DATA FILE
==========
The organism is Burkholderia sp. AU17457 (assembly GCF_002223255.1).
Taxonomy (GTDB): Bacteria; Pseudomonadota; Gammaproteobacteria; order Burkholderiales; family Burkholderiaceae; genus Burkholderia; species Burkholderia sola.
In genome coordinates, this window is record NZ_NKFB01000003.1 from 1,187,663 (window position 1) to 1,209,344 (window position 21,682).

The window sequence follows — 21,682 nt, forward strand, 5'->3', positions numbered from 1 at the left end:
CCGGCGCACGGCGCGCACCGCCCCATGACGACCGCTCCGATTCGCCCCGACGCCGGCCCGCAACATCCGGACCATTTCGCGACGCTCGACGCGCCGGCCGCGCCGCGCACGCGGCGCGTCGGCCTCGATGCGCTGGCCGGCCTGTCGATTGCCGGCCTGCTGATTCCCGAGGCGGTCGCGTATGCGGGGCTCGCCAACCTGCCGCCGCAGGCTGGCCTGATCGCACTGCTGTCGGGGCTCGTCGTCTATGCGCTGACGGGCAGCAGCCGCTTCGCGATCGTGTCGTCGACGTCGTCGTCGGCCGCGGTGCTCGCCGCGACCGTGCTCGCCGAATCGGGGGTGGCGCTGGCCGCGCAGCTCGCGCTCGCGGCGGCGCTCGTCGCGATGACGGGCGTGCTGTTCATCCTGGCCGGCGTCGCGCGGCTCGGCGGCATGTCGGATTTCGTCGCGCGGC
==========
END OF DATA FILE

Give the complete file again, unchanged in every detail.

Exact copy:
The organism is Burkholderia sp. AU17457 (assembly GCF_002223255.1).
Taxonomy (GTDB): Bacteria; Pseudomonadota; Gammaproteobacteria; order Burkholderiales; family Burkholderiaceae; genus Burkholderia; species Burkholderia sola.
In genome coordinates, this window is record NZ_NKFB01000003.1 from 1,187,663 (window position 1) to 1,209,344 (window position 21,682).

The window sequence follows — 21,682 nt, forward strand, 5'->3', positions numbered from 1 at the left end:
CCGGCGCACGGCGCGCACCGCCCCATGACGACCGCTCCGATTCGCCCCGACGCCGGCCCGCAACATCCGGACCATTTCGCGACGCTCGACGCGCCGGCCGCGCCGCGCACGCGGCGCGTCGGCCTCGATGCGCTGGCCGGCCTGTCGATTGCCGGCCTGCTGATTCCCGAGGCGGTCGCGTATGCGGGGCTCGCCAACCTGCCGCCGCAGGCTGGCCTGATCGCACTGCTGTCGGGGCTCGTCGTCTATGCGCTGACGGGCAGCAGCCGCTTCGCGATCGTGTCGTCGACGTCGTCGTCGGCCGCGGTGCTCGCCGCGACCGTGCTCGCCGAATCGGGGGTGGCGCTGGCCGCGCAGCTCGCGCTCGCGGCGGCGCTCGTCGCGATGACGGGCGTGCTGTTCATCCTGGCCGGCGTCGCGCGGCTCGGCGGCATGTCGGATTTCGTCGCGCGGC